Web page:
Greenfield Garden Club Farm and Garden Tour

  • Post published:07/07/2012
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Denise Leonard

Denise Leonard, current chair of the Greenfield Agricultural Commission, past president of the New England Border Collies Association, and chief farmer at TANSTAAFL Farm is one of the featured farmers on the Greenfield Garden Club’ annual garden tour which is including farms for the first time this year. THIS VERY DAY! July 7!

Denise explained that her husband David came up with the name of their farm when they were still living in Leverett more than 25 years ago. He is a science fiction fan and was inspired by Robert Heinlien’s novel The Moon is a Harsh Mistress where the phrase “There ain’t no such thing as a free lunch,” and the acronym TANSTAAFL is used frequently. “It seemed appropriate then – and now because there is no free lunch for any of us,” she said. In these hard economic times none of us could argue with that.



pendale and Scottish Blackface sheep

On their 30 acres in Greenfield Leonard raises ducks, chickens, turkeys, pigs and sheep. Most of these are sold long before she has to plan a trip to the slaughter house. She also trains sheep dogs, mostly border collies, but sometimes other breeds as well. She will be giving sheep dog demonstrations during the tour.

Ever since she was young and began helping a friend in a 4-H club who needed help showing her sheep Leonard has had sheep. It was the sheep that led her to border collies. Now training sheep dogs is a apart of her farm chores and income. She said many people who come to her with their border collie are interested in agility training. “They come here to the farm and they see my sheep, and our dog working with the sheep, and soon some of them want sheep too,” she said.

While the number of dairy farms has declined in our area, there is an increasing number of farms raising vegetables, fruit and meat. “People are more concerned about where there food comes from than they used to be. It is also easier for them to know about local farms and buy produce directly from the farmer. CISA (Community Involved in Sustainable Agriculture) has had a big impact with its Local Hero program, as has the growth of farmer’s markets,” she said.

In addition to tending to the animals and holding dog training classes, Leonard has a part time job at the University of Massachusetts which would keep most people pretty busy, but the farm also boasts long flower borders that were in beautiful bloom when I visited. I asked her how she managed to do all that. Her reply was, “With great difficulty.” Still she loves daylilies and has about 500 varieties. “They are a low-care plant.” She says that if a plant dies she doesn’t replace it, and it has to survive the weeds. “It is easy to weed around daylilies, and they protect enough of the soil to keep down many weeds,” she said.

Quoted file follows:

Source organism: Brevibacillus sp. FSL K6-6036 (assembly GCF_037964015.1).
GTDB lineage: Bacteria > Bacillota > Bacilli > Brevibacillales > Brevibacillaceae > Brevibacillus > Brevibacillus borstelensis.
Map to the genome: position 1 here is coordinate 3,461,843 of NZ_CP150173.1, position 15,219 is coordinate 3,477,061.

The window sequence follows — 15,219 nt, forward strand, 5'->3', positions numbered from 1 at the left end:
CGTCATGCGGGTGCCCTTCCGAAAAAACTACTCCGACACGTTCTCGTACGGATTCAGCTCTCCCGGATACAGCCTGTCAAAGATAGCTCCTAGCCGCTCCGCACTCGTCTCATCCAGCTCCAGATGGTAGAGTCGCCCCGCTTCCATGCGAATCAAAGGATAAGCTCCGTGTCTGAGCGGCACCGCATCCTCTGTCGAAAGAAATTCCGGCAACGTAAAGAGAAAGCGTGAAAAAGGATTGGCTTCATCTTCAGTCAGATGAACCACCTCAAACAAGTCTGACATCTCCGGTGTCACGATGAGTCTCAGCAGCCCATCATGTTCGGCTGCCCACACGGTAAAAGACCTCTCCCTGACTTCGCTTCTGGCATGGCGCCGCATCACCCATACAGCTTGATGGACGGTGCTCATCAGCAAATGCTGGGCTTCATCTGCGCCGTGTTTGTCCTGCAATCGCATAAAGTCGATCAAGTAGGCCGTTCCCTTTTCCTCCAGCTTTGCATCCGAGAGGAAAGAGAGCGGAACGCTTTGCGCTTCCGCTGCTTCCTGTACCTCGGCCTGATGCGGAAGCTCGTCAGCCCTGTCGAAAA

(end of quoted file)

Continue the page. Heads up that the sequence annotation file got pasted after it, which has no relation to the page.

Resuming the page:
View across flower border to barn

“I keep trying to cut down the size of the garden, but . . .” she said with a shrug, uttering a complaint that many of us gardeners can identify with. We can’t get rid of our favorite plants, and when a special new plant comes in view we can’t resist that either.

TANTAASFL Farm is just one of five farms included in this year’s tour, ranging from those selling compost, meat, flowers and herbs. Leonard, and Carol Doerpholz, her Ag Commission colleague and sister Garden Club member, suggested that since the Franklin Land Trust was not having a tour this year, it was an opportunity for the Garden Club to support local farms.

Of course there will be gardens on the tour illustrating the full range of garden types, as well as the personality of the gardeners. All gardeners have to work with their particular site, so there will be a shady woodland garden, a garden that integrates vegetables and flowers in the same bed, an English flower garden that is being transformed incorporating permaculture techniques and plants, as well as a garden with a magnificent built stream, pond and stone patio. There will be inspiration for gardeners, and summer pleasure for those who do not garden.

All proceeds from the Greenfield Garden Club’s tour, and other fundraising events like the annual plant sale, go to funding community projects. Each year grants are given out to the schools for garden related projects. In addition, community groups can apply to the Club for help with a garden related project. Recently the Club bought a tree for the Second Congregational Youth Group to plant on Arbor Day. In addition, the Club has bought plants for the new plant containers, bought by the Beautification Committee, that the town is  planting and setting out to give downtown a fresh new look. Education and beautification are two of the goals of the Club.

Tickets for the self guided Farm and Garden Tour are available the day of the tour, Saturday, July 7 between 9 am and 1 pm at the Trap Plain garden at the intersection of Federal and Silver Streets. Tickets are $12 for each person. For more information about the tour and the Garden Club’s activities logon to their website,

Between The Rows  June 30, 2012

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